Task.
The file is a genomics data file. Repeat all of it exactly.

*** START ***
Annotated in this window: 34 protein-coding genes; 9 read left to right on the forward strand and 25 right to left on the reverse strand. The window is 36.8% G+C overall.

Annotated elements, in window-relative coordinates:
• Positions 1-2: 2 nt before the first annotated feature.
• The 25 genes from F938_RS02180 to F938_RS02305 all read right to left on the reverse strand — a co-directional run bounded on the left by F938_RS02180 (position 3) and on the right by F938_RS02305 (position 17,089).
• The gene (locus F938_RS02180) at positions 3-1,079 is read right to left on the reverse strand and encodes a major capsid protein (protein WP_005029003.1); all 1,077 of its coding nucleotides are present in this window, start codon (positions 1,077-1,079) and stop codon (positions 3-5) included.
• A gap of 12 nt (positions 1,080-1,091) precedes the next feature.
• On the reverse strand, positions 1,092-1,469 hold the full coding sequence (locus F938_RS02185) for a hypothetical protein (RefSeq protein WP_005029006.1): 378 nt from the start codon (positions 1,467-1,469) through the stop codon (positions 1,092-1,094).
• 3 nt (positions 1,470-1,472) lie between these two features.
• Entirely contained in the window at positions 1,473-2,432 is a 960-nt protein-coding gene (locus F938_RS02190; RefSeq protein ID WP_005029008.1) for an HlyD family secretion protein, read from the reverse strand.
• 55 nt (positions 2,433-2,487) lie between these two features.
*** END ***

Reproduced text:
Annotated in this window: 34 protein-coding genes; 9 read left to right on the forward strand and 25 right to left on the reverse strand. The window is 36.8% G+C overall.

Annotated elements, in window-relative coordinates:
• Positions 1-2: 2 nt before the first annotated feature.
• The 25 genes from F938_RS02180 to F938_RS02305 all read right to left on the reverse strand — a co-directional run bounded on the left by F938_RS02180 (position 3) and on the right by F938_RS02305 (position 17,089).
• The gene (locus F938_RS02180) at positions 3-1,079 is read right to left on the reverse strand and encodes a major capsid protein (protein WP_005029003.1); all 1,077 of its coding nucleotides are present in this window, start codon (positions 1,077-1,079) and stop codon (positions 3-5) included.
• A gap of 12 nt (positions 1,080-1,091) precedes the next feature.
• On the reverse strand, positions 1,092-1,469 hold the full coding sequence (locus F938_RS02185) for a hypothetical protein (RefSeq protein WP_005029006.1): 378 nt from the start codon (positions 1,467-1,469) through the stop codon (positions 1,092-1,094).
• 3 nt (positions 1,470-1,472) lie between these two features.
• Entirely contained in the window at positions 1,473-2,432 is a 960-nt protein-coding gene (locus F938_RS02190; RefSeq protein ID WP_005029008.1) for an HlyD family secretion protein, read from the reverse strand.
• 55 nt (positions 2,433-2,487) lie between these two features.